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awed

[awd]
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adjective
  1. filled with or expressing awe.
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Origin of awed

First recorded in 1635–45; awe + -ed2
Related formsaw·ed·ly [aw-id-lee, awd-] /ˈɔ ɪd li, ˈɔd-/, adverbaw·ed·ness, nounun·awed, adjective

awe

[aw]
noun
  1. an overwhelming feeling of reverence, admiration, fear, etc., produced by that which is grand, sublime, extremely powerful, or the like: in awe of God; in awe of great political figures.
  2. Archaic. power to inspire fear or reverence.
  3. Obsolete. fear or dread.
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verb (used with object), awed, aw·ing.
  1. to inspire with awe.
  2. to influence or restrain by awe.
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Origin of awe

1250–1300; Middle English aghe, awe < Scandinavian; compare Old Norse agi fear, cognate with Gothic agis, Old English ege, Greek áchos pain
Related formsout·awe, verb (used with object), out·awed, out·aw·ing.

Synonyms

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Antonyms

Dictionary.com Unabridged Based on the Random House Unabridged Dictionary, © Random House, Inc. 2018

Related Words

dazzleintimidatefrightenalarmstupefyimpressstartleastonishappallhorrifydauntstunscareterrifyflabbergastcowgrandstandstrikeoveraweshowboat

Examples from the Web for awed

Contemporary Examples

Historical Examples

  • His very desolation, amidst the unfamiliar faces, awed and chilled him.

    Night and Morning, Complete

    Edward Bulwer-Lytton

  • Caeri was awed by the noble and fearless manner of the stranger.

    Gomez Arias

    Joaqun Telesforo de Trueba y Coso

  • And now again she spoke in almost awed tones of my "deepness."

    Ruggles of Red Gap

    Harry Leon Wilson

  • The savage and the satyr might have beheld, and been awed into reverence.

    Imogen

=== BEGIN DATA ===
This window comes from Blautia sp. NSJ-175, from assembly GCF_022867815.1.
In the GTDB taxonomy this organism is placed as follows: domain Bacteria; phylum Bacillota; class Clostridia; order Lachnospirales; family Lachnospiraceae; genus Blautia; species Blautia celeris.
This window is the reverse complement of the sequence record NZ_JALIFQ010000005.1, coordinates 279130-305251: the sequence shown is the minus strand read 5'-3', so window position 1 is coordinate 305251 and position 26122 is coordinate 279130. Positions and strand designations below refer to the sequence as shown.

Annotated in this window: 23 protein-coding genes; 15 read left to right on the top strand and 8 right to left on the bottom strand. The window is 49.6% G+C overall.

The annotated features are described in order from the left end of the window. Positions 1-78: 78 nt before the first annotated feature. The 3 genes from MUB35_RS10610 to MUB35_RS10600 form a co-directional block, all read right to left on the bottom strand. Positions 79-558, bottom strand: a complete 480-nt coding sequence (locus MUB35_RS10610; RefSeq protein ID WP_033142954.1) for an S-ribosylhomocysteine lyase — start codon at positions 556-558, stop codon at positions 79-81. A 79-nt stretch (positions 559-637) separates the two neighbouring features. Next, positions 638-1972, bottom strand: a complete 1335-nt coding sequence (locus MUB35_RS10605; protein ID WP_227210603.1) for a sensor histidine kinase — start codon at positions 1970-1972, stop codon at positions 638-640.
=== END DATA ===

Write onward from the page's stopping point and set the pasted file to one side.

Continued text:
William Godwin

  • Neither spoke for a long time; an awed silence rested on them.

    The Downfall

    Emile Zola


British Dictionary definitions for awed

awe

noun
  1. overwhelming wonder, admiration, respect, or dread
  2. archaic power to inspire fear or reverence
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verb
  1. (tr) to inspire with reverence or dread
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Derived Formsaweless or US awless, adjective

Word Origin

C13: from Old Norse agi; related to Gothic agis fear, Greek akhesthai to be grieved
Collins English Dictionary - Complete & Unabridged 2012 Digital Edition © William Collins Sons & Co. Ltd. 1979, 1986 © HarperCollins Publishers 1998, 2000, 2003, 2005, 2006, 2007, 2009, 2012

Word Origin and History for awed

awe

n.

c.1300, earlier aghe, c.1200, from a Scandinavian source, e.g. Old Norse agi "fright;" from Proto-Germanic *agiz- (cf. Old English ege "fear," Old High German agiso "fright, terror," Gothic agis "fear, anguish"), from PIE *agh-es- (cf. Greek akhos "pain, grief"), from root *agh- "to be depressed, be afraid" (see ail). Current sense of "dread mixed with veneration" is due to biblical use with reference to the Supreme Being. Awe-inspiring is recorded from 1814.

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awe

v.

c.1300, from awe (n.); Old English had egan (v.). Related: Awed; awing.

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Online Etymology Dictionary, © 2010 Douglas Harper